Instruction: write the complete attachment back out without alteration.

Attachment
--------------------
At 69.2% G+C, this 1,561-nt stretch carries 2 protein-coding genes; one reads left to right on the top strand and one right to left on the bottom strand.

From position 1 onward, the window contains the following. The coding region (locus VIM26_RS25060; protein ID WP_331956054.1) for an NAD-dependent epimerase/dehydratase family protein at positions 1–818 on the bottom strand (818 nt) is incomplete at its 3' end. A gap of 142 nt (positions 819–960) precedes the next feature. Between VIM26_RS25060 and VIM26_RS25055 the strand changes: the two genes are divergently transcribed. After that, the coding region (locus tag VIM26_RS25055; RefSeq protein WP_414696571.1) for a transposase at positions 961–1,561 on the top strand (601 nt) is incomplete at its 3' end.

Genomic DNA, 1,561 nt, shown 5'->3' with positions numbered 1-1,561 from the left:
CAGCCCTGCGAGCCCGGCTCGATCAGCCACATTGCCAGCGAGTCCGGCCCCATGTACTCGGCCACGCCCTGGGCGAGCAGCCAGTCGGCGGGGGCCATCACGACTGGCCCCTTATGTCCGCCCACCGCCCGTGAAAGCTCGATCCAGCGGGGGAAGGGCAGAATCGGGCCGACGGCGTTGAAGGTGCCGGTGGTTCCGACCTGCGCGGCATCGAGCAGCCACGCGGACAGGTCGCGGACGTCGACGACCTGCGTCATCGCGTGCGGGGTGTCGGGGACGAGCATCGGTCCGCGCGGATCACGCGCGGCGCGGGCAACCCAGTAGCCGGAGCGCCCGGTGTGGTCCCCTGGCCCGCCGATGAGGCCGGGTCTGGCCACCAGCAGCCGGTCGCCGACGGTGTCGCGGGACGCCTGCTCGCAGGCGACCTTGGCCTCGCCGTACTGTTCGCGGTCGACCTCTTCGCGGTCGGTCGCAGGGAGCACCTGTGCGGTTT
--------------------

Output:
At 69.2% G+C, this 1,561-nt stretch carries 2 protein-coding genes; one reads left to right on the top strand and one right to left on the bottom strand.

From position 1 onward, the window contains the following. The coding region (locus VIM26_RS25060; protein ID WP_331956054.1) for an NAD-dependent epimerase/dehydratase family protein at positions 1–818 on the bottom strand (818 nt) is incomplete at its 3' end. A gap of 142 nt (positions 819–960) precedes the next feature. Between VIM26_RS25060 and VIM26_RS25055 the strand changes: the two genes are divergently transcribed. After that, the coding region (locus tag VIM26_RS25055; RefSeq protein WP_414696571.1) for a transposase at positions 961–1,561 on the top strand (601 nt) is incomplete at its 3' end.

Genomic DNA, 1,561 nt, shown 5'->3' with positions numbered 1-1,561 from the left:
CAGCCCTGCGAGCCCGGCTCGATCAGCCACATTGCCAGCGAGTCCGGCCCCATGTACTCGGCCACGCCCTGGGCGAGCAGCCAGTCGGCGGGGGCCATCACGACTGGCCCCTTATGTCCGCCCACCGCCCGTGAAAGCTCGATCCAGCGGGGGAAGGGCAGAATCGGGCCGACGGCGTTGAAGGTGCCGGTGGTTCCGACCTGCGCGGCATCGAGCAGCCACGCGGACAGGTCGCGGACGTCGACGACCTGCGTCATCGCGTGCGGGGTGTCGGGGACGAGCATCGGTCCGCGCGGATCACGCGCGGCGCGGGCAACCCAGTAGCCGGAGCGCCCGGTGTGGTCCCCTGGCCCGCCGATGAGGCCGGGTCTGGCCACCAGCAGCCGGTCGCCGACGGTGTCGCGGGACGCCTGCTCGCAGGCGACCTTGGCCTCGCCGTACTGTTCGCGGTCGACCTCTTCGCGGTCGGTCGCAGGGAGCACCTGTGCGGTTT